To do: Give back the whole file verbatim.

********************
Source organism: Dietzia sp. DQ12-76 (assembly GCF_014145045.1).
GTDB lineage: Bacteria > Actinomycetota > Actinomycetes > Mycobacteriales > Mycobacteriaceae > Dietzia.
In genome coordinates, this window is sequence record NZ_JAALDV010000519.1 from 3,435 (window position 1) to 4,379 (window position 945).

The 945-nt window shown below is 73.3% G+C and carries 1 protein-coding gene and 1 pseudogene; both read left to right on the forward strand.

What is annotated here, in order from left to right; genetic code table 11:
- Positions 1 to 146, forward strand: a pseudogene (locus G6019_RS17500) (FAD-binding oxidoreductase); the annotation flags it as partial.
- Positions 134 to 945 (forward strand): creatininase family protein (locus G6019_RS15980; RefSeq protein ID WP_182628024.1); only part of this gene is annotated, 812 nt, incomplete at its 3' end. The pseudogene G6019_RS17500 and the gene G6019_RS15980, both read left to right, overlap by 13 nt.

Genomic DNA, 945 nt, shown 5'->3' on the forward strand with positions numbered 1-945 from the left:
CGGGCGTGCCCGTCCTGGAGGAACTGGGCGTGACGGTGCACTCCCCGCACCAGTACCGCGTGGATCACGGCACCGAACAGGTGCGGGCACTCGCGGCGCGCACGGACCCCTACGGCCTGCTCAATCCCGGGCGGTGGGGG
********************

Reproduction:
Source organism: Dietzia sp. DQ12-76 (assembly GCF_014145045.1).
GTDB lineage: Bacteria > Actinomycetota > Actinomycetes > Mycobacteriales > Mycobacteriaceae > Dietzia.
In genome coordinates, this window is sequence record NZ_JAALDV010000519.1 from 3,435 (window position 1) to 4,379 (window position 945).

The 945-nt window shown below is 73.3% G+C and carries 1 protein-coding gene and 1 pseudogene; both read left to right on the forward strand.

What is annotated here, in order from left to right; genetic code table 11:
- Positions 1 to 146, forward strand: a pseudogene (locus G6019_RS17500) (FAD-binding oxidoreductase); the annotation flags it as partial.
- Positions 134 to 945 (forward strand): creatininase family protein (locus G6019_RS15980; RefSeq protein ID WP_182628024.1); only part of this gene is annotated, 812 nt, incomplete at its 3' end. The pseudogene G6019_RS17500 and the gene G6019_RS15980, both read left to right, overlap by 13 nt.

Genomic DNA, 945 nt, shown 5'->3' on the forward strand with positions numbered 1-945 from the left:
CGGGCGTGCCCGTCCTGGAGGAACTGGGCGTGACGGTGCACTCCCCGCACCAGTACCGCGTGGATCACGGCACCGAACAGGTGCGGGCACTCGCGGCGCGCACGGACCCCTACGGCCTGCTCAATCCCGGGCGGTGGGGG